Another old-fashioned favorite flower are nasturtiums.  These flowers have a place inside of all of my vegetable gardens.

Not only are they beautiful, nasturtiums also repel bad bugs from bothering my vegetables.  Another bonus is that their leaves and flowers are edible.

The bloom in late winter and through spring.  I let them dry up in summer before pulling them out.  They do drop some seeds, so I always have new ones coming up the next year in the garden.


I have several pots in front of my smaller vegetable garden.  In them, I plant a combination of vegetables and flowers, including bacopa, which trails over the edges of pots.


There are carrots and leaf lettuce growing in my second vegetable garden.

  I step outside into the garden whenever I need a few carrots for dinner and they taste so delicious.


In the same garden, I am growing celery for the first time.  I must say, that I am quite impressed at how well it is growing and can’t wait to taste it.

Last week, I mentioned showing you a part of my garden that I have NEVER shown anyone.

This is my side yard – NOT a garden…


This is the space where we store garden equipment, trash cans and our garden shed.  I also have my compost bin in this area.  

You can see only half of the side yard in this photo, but you aren’t missing anything by not seeing the rest.

Another purple lilac vine grows along the fence, which hides part of the side yard and a large ‘Desert Museum’ Palo Verde provides welcome shade.

Our second bougainvillea is located along the wall.  It is never watered and it has been 3 years since it has been pruned.  As you can see, it does just fine being ignored.

And so, I hope you have enjoyed peeking into parts of my back garden.  Of course, I haven’t shown it all to you – just the parts that are blooming.

In a few months, I will show the other areas when they are in bloom.

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So, what is blooming in your garden this month?

Do you have a favorite winter/spring blooming plant?


*This blog post contains affiliate links. If you click through and make a purchase, I may receive a commission (at no additional cost to you). Thanks for your support in this way.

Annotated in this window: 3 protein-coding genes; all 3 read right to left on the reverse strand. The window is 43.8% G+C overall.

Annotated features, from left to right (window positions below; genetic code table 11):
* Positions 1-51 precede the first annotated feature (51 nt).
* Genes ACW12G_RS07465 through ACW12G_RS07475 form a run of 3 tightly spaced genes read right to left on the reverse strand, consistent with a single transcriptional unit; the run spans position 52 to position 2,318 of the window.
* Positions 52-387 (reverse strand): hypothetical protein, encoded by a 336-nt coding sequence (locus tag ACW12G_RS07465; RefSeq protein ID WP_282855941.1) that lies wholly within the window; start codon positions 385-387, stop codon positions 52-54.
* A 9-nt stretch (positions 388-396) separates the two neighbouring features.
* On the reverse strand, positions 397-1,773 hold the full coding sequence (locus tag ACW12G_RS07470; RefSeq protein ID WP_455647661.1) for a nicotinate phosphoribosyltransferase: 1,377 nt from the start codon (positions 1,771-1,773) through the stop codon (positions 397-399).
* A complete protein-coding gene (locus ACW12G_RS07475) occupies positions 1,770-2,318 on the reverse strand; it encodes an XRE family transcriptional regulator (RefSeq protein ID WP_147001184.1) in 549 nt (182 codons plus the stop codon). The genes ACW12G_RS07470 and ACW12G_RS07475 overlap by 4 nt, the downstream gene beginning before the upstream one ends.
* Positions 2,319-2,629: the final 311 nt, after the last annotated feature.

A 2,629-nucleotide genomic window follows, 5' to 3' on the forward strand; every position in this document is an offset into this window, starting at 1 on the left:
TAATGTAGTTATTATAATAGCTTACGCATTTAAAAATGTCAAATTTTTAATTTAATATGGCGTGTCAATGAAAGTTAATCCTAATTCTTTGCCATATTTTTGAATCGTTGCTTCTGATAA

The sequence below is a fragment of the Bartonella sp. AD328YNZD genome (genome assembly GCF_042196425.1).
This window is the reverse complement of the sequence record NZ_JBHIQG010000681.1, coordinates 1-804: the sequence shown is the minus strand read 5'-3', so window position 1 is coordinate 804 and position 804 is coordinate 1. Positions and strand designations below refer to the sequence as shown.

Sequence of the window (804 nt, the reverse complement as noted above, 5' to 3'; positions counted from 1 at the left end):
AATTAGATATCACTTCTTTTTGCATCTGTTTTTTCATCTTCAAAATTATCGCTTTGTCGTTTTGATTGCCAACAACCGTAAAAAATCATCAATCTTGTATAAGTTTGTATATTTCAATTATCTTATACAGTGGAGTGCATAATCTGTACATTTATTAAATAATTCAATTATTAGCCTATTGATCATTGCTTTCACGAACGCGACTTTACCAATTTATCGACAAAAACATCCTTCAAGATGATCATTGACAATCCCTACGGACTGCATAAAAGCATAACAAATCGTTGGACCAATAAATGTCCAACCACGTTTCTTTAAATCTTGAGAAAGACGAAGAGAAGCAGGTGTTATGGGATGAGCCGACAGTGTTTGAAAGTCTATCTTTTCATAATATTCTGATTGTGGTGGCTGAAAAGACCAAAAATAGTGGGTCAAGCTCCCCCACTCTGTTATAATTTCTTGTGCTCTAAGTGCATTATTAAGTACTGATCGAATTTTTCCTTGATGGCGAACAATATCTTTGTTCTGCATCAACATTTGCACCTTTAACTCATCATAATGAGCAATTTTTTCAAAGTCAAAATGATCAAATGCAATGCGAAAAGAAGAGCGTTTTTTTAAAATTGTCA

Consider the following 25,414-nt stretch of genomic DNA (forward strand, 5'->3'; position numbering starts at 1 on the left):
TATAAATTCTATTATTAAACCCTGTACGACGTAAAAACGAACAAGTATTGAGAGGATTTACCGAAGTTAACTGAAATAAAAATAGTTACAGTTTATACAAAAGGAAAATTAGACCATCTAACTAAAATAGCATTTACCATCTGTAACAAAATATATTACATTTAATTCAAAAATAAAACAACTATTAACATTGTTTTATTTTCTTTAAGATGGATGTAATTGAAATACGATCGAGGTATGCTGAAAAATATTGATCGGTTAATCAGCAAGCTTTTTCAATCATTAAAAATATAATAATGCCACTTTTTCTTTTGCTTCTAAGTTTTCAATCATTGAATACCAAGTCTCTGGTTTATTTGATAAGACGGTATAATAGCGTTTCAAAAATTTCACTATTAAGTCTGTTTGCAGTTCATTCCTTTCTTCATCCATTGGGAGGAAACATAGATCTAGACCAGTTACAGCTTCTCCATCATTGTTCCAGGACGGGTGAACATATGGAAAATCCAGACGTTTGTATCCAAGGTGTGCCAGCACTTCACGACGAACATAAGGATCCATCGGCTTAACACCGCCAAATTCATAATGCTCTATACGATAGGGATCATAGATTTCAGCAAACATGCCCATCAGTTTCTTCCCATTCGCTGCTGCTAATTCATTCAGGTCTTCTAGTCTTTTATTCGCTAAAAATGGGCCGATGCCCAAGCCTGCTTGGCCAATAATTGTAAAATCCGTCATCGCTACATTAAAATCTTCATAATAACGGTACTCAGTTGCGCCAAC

When much of the nation is freezing their socks off, and their gardens are covered in a blanket of snow, I realize how much of a blessing it is to live in a climate where I can harvest vegetables from my garden in January.
My latest excursion out to the vegetable garden found Swiss chard, leaf lettuce, peas, spinach, broccoli, and carrots ready for picking.
 
Except for the broccoli (which I had other plans for), all of my freshly-picked veggies were going into our salad.
 
 
One crop that I have really enjoyed growing this year, is Swiss chard.  It grows so easily and I love its rainbow-colored stems.  
 
Believe it or not, Swiss chard tastes delicious in salads.
 
My lettuce had a tough start this fall with caterpillars eating much of it until I brought out the big guns – BT Bacillus thurgiensis, which is an organic control for the caterpillars.  It worked just great! I used Safer Brand 5163 Caterpillar Killer II Concentrate, 16 oz.
 
I won’t go into all the details of how it works, although it is quite interesting.  For those of you who would like to learn more about BT, click here.
 
 
Here is a close-up of my salad.  You can’t see the carrots too well, but they are there.
 
 
It was so refreshing and delicious, especially when dressed with my grandmother’s ‘Top Secret’ Salad Dressing.  
 
 
I have recently revealed my grandmother’s secret recipe to my daughters, who now can make easily.  
 
So, what is in store for my vegetable gardens this month?
 
I have planted another crop of radishes, carrots, leaf lettuce and spinach.  
 
Next month, will be a busy month in the garden with getting ready to plant warm-season veggies.  
 
I can hardly wait!

Earlier this week, I shared with you the four vegetables that I am growing for the first time this year.  I will be sure to share with you how they do as the season progresses.